People listen to classical music for various reasons. Some want
to experience passions, deep emotions and catharsis. This music
is larger than life, and we rarely encounter such sensations
in “real life”, definitely not on an everyday basis. Beethoven,
Schumann, Mahler are from this flock. Then there is music that
is life itself: the world, the nature, the philosophy; it is
wise and far from the fuss and the distress. Bach is the monarch
there. And there is music which we call “light”: its aim is
to make us feel good in positive ways. Is it inferior to the
other two kinds? I don’t think so. As Chesterton once put it,
“Angels can fly because they take themselves lightly”. When
we want the music to heal our sores instead of pressing on them
or explaining them, we’ll probably turn to Haydn and Mozart,
Ravel and numerous other Frenchmen, Gershwin and Johann Strauss.
It’s like having a good dessert after the meal: you can live
without desserts all your life – and some people do. And you
can’t feed on desserts only. At the right moment they are a
Matthew Curtis was essentially self-taught as a composer and
orchestrator, but his gift to create beautiful light music is
unmistakable. The liner-note mentions his conviction “that the
possibilities of traditional tonality and form are far from
exhausted and there remains a great longing for more accessible
contemporary classical music among performers and audiences
alike”. The Campion Cameo label released a series dedicated
to the music of Matthew Curtis, all performed by the same forces.
On MusicWeb International you can read reviews of Volume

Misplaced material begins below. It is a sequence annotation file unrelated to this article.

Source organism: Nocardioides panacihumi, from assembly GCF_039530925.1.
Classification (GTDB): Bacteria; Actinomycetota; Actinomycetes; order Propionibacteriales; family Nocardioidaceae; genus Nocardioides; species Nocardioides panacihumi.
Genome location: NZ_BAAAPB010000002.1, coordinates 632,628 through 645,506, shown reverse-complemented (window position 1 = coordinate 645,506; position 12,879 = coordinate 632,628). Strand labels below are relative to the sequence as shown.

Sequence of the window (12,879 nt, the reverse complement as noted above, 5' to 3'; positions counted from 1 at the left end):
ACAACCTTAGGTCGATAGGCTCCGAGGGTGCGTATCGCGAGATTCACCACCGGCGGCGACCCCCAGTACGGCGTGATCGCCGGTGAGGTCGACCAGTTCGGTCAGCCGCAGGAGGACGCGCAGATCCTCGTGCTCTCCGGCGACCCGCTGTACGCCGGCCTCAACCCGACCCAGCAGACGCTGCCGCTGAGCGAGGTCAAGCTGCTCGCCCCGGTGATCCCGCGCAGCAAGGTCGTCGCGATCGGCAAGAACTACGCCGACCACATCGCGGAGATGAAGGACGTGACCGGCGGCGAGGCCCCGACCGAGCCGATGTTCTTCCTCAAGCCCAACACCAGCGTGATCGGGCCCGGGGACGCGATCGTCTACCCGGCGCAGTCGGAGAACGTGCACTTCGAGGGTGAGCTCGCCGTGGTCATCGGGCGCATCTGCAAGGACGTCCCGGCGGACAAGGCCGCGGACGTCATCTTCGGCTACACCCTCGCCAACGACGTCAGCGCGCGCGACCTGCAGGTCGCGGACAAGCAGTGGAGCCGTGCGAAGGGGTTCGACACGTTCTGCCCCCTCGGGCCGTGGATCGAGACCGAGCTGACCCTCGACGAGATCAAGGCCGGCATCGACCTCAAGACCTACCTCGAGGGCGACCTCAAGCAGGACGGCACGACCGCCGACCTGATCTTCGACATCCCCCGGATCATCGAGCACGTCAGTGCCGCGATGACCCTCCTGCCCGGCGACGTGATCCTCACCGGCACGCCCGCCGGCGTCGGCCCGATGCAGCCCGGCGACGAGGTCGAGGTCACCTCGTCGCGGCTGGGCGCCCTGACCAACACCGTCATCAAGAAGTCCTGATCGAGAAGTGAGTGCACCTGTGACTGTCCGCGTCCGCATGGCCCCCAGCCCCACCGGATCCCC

II, and Volume
The composer definitely has a consistent style and technique,
which results in a rather uniform musical level over the disc
– uniform, but not monotonous. The opening piece: On the
Move is a boisterous and merry overture. The orchestral
palette is diverse and the woodwinds are skillfully employed
to color the music. With swift forward drive and catchy motifs,
the music leaves one with a light, upbeat feeling.
The Flute concerto is very pastoral, in accordance
with the instrument’s character. The soloist is not set against
the orchestra, as happens in many concertos. Instead a balance
is struck as in an orchestral rhapsody with flute obbligato.
Also, there are no feats of virtuosity for the soloist. The
first movement flies forward; the melody rises and falls like
a bird borne by currents of air. The mood is rhapsodic, with
light melancholy, and a feeling of cool freshness and open skies.
There are also some dancing elements, reminiscent of the English
dances of Vaughan Williams and Malcolm Arnold. The slow movement
is a quintessential British pastoral: songlike and sweet, truly
idyllic. The finale is a festive tarantella, where the happy
flute is like a squirrel jumping from branch to branch. The
middle episode is lush Romantic, sung by the full orchestra.
The ending is standard, but effective.
Five Dances for String Orchestra reminded me of Grieg’s
Holberg Suite. Waltz is very Glazunov-style,
airy and graceful, full of colorful ribbons, balloons and cotton
candy. Écossaise, in the best Scotch traditions, is